Canada's National Laboratory for Particle and Nuclear Physics Laboratoire national canadien pour la recherche en physique nucléaire et en physique des particules

Canadian PET Survey by TRIUMF/AAPS

27 February 2012

Report finds substantial variation in---and opportunity for---uptake of new technology for clinical care of cancer

Cancer is a growing challenge to Canadians and an increasing burden on healthcare budgets. A ground-breaking report released today suggests that access to, and utilization of, leading-edge medical-imaging technology for the diagnosis, staging, and monitoring of cancer treatment varies widely from province to province, putting cancer patients in some areas at a distinct disadvantage.

The technology, called Positron Emission Tomography, is often coupled with Computerized Tomography (CT) and is known as PET/CT imaging. PET imaging is already widely used and integral to cancer care in most developed nations, and increased utilization of this technology could provide more clinically-effective and cost-effective treatment for cancer patients in Canada. A nationally coordinated strategy to take up this technology and standardize its use could bring Canada back to the forefront of global cancer care.

"The Use of Positron Emission Tomography (PET) for Cancer Care Across Canada: Time for a National Strategy" was prepared for TRIUMF and AAPS, Inc. by independent medical-research consultant and well-known writer, Susan D. Martinuk. According to Martinuk, "PET is revolutionizing clinical cancer care in the United States and Europe, yet many Canadian doctors and policy officials continue to see PET as experimental and unproven technology. Cancer patients can suffer because of this reluctance." She reports that she was surprised at the variability among provinces in the utilization of, and access to, this key diagnostic technology.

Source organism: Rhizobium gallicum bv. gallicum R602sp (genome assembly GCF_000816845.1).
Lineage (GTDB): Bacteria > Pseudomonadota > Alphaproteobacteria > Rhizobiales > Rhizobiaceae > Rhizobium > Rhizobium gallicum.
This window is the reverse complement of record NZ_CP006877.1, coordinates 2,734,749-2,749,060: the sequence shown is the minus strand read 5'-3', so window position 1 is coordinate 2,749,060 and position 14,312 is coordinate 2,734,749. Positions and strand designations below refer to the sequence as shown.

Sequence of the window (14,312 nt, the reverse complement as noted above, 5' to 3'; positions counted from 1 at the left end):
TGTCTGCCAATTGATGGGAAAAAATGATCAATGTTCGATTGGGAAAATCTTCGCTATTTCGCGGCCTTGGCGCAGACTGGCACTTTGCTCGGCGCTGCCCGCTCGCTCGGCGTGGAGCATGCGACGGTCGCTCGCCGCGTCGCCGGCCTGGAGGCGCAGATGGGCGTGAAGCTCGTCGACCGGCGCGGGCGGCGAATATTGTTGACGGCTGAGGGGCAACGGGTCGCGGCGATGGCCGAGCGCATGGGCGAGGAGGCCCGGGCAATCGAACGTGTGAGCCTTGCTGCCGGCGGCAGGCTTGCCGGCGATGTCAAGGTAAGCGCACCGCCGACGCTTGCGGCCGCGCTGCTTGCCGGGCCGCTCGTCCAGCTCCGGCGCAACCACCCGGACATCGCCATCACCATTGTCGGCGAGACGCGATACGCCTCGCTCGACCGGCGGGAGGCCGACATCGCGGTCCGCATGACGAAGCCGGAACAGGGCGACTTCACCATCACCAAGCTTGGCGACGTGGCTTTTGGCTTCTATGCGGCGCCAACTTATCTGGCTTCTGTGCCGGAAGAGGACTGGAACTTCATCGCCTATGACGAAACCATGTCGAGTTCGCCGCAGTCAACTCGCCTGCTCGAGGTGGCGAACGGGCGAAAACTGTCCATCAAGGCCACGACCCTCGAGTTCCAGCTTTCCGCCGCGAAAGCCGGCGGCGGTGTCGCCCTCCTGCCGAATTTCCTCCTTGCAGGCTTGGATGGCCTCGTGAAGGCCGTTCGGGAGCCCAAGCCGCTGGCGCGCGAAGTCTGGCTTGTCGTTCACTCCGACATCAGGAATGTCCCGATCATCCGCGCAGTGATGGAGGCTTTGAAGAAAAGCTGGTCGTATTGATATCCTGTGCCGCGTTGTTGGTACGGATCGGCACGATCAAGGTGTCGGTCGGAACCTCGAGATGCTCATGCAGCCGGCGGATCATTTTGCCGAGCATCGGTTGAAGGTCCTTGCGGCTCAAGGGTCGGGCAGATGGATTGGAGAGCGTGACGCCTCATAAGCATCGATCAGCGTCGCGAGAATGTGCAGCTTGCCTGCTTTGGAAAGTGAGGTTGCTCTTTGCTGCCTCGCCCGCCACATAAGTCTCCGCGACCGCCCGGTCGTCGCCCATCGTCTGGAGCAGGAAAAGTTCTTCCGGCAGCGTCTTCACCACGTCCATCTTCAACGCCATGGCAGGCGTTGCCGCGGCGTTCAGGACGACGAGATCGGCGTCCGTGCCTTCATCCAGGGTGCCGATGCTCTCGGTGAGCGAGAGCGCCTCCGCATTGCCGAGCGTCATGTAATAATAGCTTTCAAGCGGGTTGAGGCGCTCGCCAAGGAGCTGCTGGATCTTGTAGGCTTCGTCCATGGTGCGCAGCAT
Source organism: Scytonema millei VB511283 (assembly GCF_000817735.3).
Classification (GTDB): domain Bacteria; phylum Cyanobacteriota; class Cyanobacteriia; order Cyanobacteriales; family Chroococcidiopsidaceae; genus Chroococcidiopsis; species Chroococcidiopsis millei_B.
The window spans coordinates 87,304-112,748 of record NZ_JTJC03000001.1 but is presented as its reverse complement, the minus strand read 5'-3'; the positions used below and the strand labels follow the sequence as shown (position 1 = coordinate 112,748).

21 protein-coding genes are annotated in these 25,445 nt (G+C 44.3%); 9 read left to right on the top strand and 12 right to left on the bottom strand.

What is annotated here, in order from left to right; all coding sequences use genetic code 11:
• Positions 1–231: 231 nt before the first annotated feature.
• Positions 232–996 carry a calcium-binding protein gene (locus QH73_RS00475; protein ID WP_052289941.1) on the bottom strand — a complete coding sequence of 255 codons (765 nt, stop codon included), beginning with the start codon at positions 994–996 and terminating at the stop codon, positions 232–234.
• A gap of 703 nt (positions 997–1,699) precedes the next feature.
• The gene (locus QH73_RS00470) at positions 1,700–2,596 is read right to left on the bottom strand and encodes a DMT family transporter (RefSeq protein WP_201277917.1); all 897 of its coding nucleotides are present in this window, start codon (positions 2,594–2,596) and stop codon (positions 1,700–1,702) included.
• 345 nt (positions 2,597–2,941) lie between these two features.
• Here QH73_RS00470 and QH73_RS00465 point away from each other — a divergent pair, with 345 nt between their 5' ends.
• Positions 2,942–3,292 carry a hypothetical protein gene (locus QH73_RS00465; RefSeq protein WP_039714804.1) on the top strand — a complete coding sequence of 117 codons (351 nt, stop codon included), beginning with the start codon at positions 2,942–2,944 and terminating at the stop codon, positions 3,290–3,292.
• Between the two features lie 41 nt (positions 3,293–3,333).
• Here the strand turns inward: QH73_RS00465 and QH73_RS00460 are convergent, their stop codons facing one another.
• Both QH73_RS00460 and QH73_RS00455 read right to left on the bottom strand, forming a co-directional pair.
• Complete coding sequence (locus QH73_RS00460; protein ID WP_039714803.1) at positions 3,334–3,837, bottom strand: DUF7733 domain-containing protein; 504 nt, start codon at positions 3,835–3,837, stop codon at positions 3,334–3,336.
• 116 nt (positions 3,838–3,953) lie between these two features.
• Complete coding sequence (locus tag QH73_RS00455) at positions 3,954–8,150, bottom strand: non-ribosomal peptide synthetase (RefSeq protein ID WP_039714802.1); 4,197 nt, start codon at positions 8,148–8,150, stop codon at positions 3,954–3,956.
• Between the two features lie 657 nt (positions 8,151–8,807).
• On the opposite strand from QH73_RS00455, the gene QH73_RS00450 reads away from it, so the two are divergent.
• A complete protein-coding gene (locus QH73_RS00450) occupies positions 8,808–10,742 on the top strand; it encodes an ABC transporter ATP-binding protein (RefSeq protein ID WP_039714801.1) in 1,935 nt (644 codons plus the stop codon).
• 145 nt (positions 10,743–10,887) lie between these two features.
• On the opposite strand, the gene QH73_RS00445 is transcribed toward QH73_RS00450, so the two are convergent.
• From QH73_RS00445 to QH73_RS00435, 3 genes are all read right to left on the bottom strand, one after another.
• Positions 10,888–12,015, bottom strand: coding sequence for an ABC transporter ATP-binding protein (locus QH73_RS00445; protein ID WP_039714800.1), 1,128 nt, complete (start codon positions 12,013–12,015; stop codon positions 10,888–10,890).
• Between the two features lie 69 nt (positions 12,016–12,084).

One exception to the Canadian story is Quebec---where there is a network of 12 clinical PET scanners and PET imaging serves as the gateway to cancer treatment since patients are referred for a PET scan as soon as cancer is suspected. Some provinces have no PET scanners (e.g., Saskatchewan), while others have adequate equipment but restrict access (e.g., Ontario). In British Columbia, PET scanners are overwhelmed by patient volume.

Studies show that PET imaging is clinically effective; it can change the planned treatment regime of a patient in 36.5% – 50% of cases. Based on this, there is an implication that Quebec cancer patients will experience a very different standard of cancer management than their counterparts in other provinces. Of course, other factors beyond PET imaging contribute to overall success in managing cancer.

The power of this non-invasive, nuclear imaging technology is that it can detect changes in the biological function of cells before they undergo the anatomical changes that are typically identified by other diagnostic modalities like CT. This feature makes PET uniquely capable of detecting cancer at an early stage, before a mass is formed, and thus has positive implications for detecting, staging and restaging of cancer patients. PET is also critical to early determination of the efficacy of cancer treatment regimes. Rather than waiting until the end of a trial to determine if chemotherapy is working, a scan early in the chemotherapy regime can show if the treatment is effective or if it should be changed. This not only improves the probability of a cure, but also results in the most appropriate use of scarce healthcare resources.

Martinuk compiled the report by interviewing nuclear-medicine leaders within each province and collecting data about the deployment and utilization of PET-based technology for clinical oncology. She identifies key constraints that currently stand in the way of cancer patients having ready access to PET. They include Canada's unique geography and population density, equipment and operating costs, a limited availability of FDG (the active component of PET), and the lack of national policies, protocols, and indications. In particular, it was noted that a lack education and a low awareness of PET were evident among the public, cancer patients, and medical professionals.

Bu the report also identifies the key opportunities that exist for Canada to seize the moment and make PET a part of the normal standard of care for cancer patients. They include the development of several national initiatives to advance and fully deploy PET-based imaging technologies for effective diagnosis and managed-treatment of cancer, a national education campaign, and plans to increase the availability of FDG.

Nigel Lockyer, director of TRIUMF, commented, "Canada is a world leader in health science and technology. Together, our provincial health authorities have the expertise and the talent to give Canadians everywhere confidence that they are getting the best treatment available to detect, monitor, and control their cancer."

Martinuk added, "This report is not the last word; it's the start of something. Our intention is to move the conversation forward by engaging the provincial health authorities, the practitioners, and the patients." 

-- based on a TRIUMF/AAPS news release